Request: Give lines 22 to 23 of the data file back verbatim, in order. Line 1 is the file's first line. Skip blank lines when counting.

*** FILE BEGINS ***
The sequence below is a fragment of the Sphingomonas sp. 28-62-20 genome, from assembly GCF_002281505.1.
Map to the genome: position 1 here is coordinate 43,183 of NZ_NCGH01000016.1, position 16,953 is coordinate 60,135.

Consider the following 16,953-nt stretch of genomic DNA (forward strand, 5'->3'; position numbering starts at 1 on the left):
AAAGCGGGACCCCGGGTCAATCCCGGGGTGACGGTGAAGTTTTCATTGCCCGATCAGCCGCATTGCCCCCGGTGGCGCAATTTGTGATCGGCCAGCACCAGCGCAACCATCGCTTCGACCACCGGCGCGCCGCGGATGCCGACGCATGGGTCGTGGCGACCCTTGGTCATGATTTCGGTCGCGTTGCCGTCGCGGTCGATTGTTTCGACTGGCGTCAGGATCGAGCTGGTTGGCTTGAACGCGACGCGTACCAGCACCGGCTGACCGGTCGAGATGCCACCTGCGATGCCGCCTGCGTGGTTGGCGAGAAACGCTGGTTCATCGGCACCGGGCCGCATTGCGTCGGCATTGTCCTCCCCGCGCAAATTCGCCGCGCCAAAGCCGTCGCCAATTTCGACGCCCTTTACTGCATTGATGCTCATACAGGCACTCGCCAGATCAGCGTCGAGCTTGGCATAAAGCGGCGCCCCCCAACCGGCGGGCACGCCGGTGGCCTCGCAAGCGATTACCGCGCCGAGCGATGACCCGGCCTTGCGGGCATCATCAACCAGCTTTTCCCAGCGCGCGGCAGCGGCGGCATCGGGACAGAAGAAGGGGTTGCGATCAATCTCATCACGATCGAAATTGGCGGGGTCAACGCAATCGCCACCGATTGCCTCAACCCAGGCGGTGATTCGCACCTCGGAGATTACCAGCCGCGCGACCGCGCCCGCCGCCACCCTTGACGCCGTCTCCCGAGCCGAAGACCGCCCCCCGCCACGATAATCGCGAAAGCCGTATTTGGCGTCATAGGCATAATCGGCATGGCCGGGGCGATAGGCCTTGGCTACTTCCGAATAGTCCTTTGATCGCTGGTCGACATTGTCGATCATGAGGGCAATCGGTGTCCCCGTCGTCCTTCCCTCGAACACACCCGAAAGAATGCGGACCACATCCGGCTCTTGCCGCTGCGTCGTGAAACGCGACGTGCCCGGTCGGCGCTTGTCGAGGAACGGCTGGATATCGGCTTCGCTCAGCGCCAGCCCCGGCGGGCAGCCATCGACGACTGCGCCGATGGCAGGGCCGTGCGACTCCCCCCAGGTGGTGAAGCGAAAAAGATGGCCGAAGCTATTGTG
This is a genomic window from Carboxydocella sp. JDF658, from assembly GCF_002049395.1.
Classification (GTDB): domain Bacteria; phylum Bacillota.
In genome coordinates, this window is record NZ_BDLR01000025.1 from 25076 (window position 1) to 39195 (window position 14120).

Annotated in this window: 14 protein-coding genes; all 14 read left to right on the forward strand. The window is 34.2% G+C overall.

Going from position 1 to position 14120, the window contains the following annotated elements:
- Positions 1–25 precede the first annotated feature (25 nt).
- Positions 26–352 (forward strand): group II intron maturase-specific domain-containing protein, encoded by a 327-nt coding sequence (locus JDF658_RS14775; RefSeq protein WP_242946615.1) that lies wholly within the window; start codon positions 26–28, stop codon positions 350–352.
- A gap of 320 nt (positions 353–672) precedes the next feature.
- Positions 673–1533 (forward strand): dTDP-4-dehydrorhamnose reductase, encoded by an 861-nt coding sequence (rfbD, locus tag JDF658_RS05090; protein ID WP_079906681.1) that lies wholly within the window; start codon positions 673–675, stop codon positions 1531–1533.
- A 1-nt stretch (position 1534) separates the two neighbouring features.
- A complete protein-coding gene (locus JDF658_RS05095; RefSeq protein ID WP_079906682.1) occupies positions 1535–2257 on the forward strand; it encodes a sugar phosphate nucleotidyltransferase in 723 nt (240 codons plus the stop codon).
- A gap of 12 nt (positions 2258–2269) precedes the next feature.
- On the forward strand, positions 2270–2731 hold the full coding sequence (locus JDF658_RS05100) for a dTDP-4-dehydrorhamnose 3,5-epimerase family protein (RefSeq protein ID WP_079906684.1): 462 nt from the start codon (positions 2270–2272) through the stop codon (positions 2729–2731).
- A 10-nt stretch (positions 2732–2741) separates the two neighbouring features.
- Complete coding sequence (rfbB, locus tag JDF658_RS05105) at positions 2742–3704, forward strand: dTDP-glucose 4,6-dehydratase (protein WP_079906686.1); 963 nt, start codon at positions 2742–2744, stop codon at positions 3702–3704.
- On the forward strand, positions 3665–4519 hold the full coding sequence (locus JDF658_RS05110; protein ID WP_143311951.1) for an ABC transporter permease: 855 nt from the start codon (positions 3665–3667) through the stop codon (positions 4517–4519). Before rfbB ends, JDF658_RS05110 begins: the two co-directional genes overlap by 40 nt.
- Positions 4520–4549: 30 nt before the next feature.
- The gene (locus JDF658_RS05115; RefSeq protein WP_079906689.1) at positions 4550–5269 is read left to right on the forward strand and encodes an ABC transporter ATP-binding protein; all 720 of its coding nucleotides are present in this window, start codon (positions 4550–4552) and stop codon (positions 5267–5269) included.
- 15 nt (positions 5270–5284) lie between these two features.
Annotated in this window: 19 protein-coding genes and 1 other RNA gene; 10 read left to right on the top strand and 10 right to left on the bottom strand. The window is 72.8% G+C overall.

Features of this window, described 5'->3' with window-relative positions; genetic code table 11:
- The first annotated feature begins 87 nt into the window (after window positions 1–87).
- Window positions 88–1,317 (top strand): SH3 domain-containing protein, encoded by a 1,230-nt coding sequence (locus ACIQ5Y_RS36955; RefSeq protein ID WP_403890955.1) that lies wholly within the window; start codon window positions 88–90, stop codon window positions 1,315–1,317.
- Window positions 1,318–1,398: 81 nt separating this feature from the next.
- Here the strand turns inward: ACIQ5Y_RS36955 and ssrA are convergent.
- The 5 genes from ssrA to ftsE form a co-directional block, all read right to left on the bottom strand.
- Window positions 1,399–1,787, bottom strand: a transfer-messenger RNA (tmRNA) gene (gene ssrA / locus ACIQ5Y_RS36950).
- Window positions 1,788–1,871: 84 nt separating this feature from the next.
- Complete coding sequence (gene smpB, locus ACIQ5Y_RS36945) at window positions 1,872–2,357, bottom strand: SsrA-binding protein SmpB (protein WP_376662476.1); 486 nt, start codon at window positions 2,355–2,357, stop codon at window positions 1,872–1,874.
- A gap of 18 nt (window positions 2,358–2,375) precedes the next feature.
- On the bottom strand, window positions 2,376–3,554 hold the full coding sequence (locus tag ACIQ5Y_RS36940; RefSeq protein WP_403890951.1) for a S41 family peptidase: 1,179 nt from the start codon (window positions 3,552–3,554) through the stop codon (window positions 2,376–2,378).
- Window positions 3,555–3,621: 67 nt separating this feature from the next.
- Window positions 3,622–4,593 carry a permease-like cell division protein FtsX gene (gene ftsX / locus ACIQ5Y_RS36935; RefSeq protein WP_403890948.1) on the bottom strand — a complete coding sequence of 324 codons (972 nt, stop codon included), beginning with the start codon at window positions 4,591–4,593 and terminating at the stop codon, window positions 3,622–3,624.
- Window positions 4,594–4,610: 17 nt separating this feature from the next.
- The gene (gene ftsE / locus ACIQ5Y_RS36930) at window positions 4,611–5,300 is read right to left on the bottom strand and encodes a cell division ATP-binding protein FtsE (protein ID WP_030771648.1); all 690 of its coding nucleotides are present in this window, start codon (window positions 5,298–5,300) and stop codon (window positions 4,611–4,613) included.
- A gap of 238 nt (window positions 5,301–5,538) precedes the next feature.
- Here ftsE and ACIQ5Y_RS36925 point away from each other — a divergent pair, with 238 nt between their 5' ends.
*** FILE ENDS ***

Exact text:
- The gene (locus JDF658_RS05115; RefSeq protein WP_079906689.1) at positions 4550–5269 is read left to right on the forward strand and encodes an ABC transporter ATP-binding protein; all 720 of its coding nucleotides are present in this window, start codon (positions 4550–4552) and stop codon (positions 5267–5269) included.
- 15 nt (positions 5270–5284) lie between these two features.